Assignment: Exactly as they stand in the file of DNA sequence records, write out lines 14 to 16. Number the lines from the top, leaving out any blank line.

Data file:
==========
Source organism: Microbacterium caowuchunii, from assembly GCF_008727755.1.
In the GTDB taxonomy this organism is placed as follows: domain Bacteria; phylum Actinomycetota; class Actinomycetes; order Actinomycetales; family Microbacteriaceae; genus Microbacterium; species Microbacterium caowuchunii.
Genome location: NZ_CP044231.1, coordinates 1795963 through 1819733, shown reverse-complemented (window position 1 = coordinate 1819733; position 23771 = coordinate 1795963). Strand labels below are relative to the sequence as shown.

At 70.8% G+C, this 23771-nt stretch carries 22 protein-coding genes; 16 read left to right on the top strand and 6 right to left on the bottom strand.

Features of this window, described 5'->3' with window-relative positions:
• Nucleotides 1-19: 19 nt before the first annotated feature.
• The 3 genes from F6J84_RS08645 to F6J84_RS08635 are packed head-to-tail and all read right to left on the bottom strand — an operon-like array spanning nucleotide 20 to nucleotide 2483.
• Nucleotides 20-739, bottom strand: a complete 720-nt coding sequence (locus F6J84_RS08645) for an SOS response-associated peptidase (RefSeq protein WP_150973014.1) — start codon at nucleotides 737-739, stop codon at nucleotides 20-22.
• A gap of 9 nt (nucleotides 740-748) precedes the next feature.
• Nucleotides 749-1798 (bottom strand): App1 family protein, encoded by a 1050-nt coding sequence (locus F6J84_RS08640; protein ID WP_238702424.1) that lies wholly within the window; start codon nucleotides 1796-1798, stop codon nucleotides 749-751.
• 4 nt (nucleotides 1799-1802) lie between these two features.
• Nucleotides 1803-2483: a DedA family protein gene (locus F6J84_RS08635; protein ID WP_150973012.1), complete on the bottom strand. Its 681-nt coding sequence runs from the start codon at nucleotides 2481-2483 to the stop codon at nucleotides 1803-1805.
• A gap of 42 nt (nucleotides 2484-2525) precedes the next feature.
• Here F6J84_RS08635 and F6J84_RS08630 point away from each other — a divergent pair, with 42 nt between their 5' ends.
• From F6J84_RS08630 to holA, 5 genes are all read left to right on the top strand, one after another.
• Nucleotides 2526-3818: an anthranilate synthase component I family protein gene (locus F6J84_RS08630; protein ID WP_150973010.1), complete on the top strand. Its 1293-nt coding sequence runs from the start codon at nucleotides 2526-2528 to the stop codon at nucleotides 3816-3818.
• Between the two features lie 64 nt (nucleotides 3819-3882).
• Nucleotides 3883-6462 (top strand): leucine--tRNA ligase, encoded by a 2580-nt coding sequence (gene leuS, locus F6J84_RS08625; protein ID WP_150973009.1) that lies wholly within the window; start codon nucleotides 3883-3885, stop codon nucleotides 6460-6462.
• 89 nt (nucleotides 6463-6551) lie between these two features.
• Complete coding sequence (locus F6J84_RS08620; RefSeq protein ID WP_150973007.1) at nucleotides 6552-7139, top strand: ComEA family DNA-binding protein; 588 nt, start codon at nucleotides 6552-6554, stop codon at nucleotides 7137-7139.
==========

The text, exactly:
• Here F6J84_RS08635 and F6J84_RS08630 point away from each other — a divergent pair, with 42 nt between their 5' ends.
• From F6J84_RS08630 to holA, 5 genes are all read left to right on the top strand, one after another.
• Nucleotides 2526-3818: an anthranilate synthase component I family protein gene (locus F6J84_RS08630; protein ID WP_150973010.1), complete on the top strand. Its 1293-nt coding sequence runs from the start codon at nucleotides 2526-2528 to the stop codon at nucleotides 3816-3818.